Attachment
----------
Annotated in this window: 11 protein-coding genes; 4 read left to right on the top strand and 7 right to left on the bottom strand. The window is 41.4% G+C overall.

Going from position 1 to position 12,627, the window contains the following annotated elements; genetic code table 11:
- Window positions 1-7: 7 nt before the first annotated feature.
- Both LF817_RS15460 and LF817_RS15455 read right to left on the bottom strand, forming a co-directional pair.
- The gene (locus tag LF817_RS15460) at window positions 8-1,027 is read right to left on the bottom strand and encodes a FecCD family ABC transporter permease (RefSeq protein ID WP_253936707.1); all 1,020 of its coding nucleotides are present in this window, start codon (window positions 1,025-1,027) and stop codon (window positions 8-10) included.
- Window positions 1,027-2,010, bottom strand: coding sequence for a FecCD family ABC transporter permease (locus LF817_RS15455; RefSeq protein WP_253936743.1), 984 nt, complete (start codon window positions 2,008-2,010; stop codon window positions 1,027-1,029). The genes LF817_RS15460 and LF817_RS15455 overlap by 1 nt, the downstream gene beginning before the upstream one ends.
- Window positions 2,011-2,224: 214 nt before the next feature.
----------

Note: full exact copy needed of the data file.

Annotated in this window: 11 protein-coding genes; 4 read left to right on the top strand and 7 right to left on the bottom strand. The window is 41.4% G+C overall.

Going from position 1 to position 12,627, the window contains the following annotated elements; genetic code table 11:
- Window positions 1-7: 7 nt before the first annotated feature.
- Both LF817_RS15460 and LF817_RS15455 read right to left on the bottom strand, forming a co-directional pair.
- The gene (locus tag LF817_RS15460) at window positions 8-1,027 is read right to left on the bottom strand and encodes a FecCD family ABC transporter permease (RefSeq protein ID WP_253936707.1); all 1,020 of its coding nucleotides are present in this window, start codon (window positions 1,025-1,027) and stop codon (window positions 8-10) included.
- Window positions 1,027-2,010, bottom strand: coding sequence for a FecCD family ABC transporter permease (locus LF817_RS15455; RefSeq protein WP_253936743.1), 984 nt, complete (start codon window positions 2,008-2,010; stop codon window positions 1,027-1,029). The genes LF817_RS15460 and LF817_RS15455 overlap by 1 nt, the downstream gene beginning before the upstream one ends.
- Window positions 2,011-2,224: 214 nt before the next feature.